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Dodgers hope it normalizes game
Don’t be surprised if Isotopes Park isn’t its usual home run-launching pad self this season.
In fact, be surprised if it is.
That’s not an indication of leaner talent on the ‘Topes’ roster this season. It’s an indication of beefing up something else.
“We’re bringing in a humidor for the first time,” says Isotopes general manager John Traub. “It’s something the (parent Los Angeles) Dodgers wanted us to do, so we will have it in place by the start of the season.”
The humidor will be a climate-controlled steel box that will store baseballs, with the hope of keeping them from drying up and shrinking during the season. Traub describes it as similar to a walk-in refrigerator at a restaurant “or a routine beer cooler.”
He said it is still being built.
Traub said it will help keep the baseballs closer to their original form — softer and bigger — as the season progresses, which should lead to fewer home runs.
“I think what (the Dodgers) are hoping for, is that it kind of normalizes the baseball and normalizes the game,” Traub says. “What happens at elevation, is that the weather dries out, and it makes the balls harder. The ball’s already going to fly at elevation, because the air is lighter. Plus we have wind here. But if the ball is at least kept at regulation weight and size, theoretically, it’s going to play the same as it would at other ballparks that don’t have the effects of elevation.”
The concept of a humidor isn’t new in baseball. The Colorado Rockies have used one since 2002. Last year, the Denver Post reported that the Rockies team earned run average at Coors Field from 1995-2001 — the pre-humidor era — was 6.14. But from 2002-11, it dropped to 4.92.
Traub says the Colorado Sky Sox, who, like the Isotopes, are a Triple-A team in the Pacific Coast League, used a humidor for the first time last season.
Was there a difference?
“In a one-year statistical analysis, it definitely made an impact,” Traub said. “You’re not going to have a true picture until you look at it over multiple years. But if you look at 2012 compared to the previous seven seasons in games at Colorado Springs, it basically reduced the team’s ERA about a run. And the number of runs scored by the Sky Sox was almost one less per game.”
De Jon Watson, the Los Angeles Dodgers vice president for player development, says less scoring means a more realistic evaluation of minor leaguers.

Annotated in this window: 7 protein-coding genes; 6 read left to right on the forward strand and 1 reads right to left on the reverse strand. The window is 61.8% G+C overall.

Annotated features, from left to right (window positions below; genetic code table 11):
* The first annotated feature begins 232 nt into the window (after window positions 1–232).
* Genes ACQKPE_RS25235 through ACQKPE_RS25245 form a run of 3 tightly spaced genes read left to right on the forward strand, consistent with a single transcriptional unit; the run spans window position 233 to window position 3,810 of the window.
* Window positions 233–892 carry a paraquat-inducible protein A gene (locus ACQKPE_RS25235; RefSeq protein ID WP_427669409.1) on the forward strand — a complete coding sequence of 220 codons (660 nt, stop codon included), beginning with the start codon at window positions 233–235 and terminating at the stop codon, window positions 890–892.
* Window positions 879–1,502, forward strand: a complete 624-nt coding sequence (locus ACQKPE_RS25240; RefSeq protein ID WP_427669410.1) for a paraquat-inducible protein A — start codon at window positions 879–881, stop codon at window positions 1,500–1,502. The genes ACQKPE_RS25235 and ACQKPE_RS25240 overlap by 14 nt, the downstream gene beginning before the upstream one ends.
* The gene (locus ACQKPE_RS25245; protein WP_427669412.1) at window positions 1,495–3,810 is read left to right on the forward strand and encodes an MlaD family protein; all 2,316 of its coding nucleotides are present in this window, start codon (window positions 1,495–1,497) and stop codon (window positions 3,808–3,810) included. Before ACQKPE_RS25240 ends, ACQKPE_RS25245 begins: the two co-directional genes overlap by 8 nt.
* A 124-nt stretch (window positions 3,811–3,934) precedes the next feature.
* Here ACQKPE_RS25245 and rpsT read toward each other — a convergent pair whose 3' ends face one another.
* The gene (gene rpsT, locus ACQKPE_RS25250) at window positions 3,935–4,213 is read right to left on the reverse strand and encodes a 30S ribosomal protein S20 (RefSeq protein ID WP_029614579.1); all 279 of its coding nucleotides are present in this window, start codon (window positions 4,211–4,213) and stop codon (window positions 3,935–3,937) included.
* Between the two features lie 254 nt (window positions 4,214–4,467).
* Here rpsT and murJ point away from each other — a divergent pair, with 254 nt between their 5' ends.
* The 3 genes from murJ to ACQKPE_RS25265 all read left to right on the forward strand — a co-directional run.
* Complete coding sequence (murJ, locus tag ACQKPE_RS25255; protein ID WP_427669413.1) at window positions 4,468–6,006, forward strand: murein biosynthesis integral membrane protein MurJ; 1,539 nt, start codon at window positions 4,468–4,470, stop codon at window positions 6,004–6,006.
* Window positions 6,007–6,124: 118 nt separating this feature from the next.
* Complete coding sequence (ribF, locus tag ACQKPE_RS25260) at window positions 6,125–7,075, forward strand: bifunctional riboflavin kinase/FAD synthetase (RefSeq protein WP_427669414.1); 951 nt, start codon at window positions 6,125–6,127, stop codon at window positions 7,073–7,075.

“We’re just trying to make the ballpark a little bit more fair,” Watson told the Journal, “so when pitchers make a mistake, it’s not going 600 feet. The elements are going to be completely different, obviously, in Albuquerque, but we are hoping to somehow level the playing field and give our pitchers a chance at having some better success.
“It took almost a full run off the team ERA in Colorado Springs. Could it have been better pitchers? Or could it have been the use of the humidor? It will be interesting to see how this thing plays out for us.”
Watson and Traub said there have been times when the Dodgers were reluctant to send a minor league prospect to Albuquerque because his numbers could get skewed.
“Albuquerque is known as being a stadium where it’s not uncommon to have 17-15 ballgames,” Traub says. “From a player-development standpoint, that’s not always the most productive.
“But we’ve been told that some of the top young guys who are ready to make the jump to Triple-A will most likely make that jump this year, rather than being held back in Double-A.”
Anyone who has ever been to an Isotopes’ slugfest can attest to some balls that are seemingly still flying by the time the batter rounds first. Traub says there will still be tape-measure shots, but the small pokes over the wall will be fewer.
“The ball’s still going to fly,” Traub said. “You still have elevation; you still have wind. But what it’s going to eliminate, hopefully, are some of those cheap home runs — the ball off the end of the bat that is a routine fly ball, but goes over the outfield wall.
“There have been balls I’ve seen in the past that you think were going to be pop-ups to short, and the next thing you know they are in the picnic area. This should eliminate that.”
— This article appeared on page D1 of the Albuquerque Journal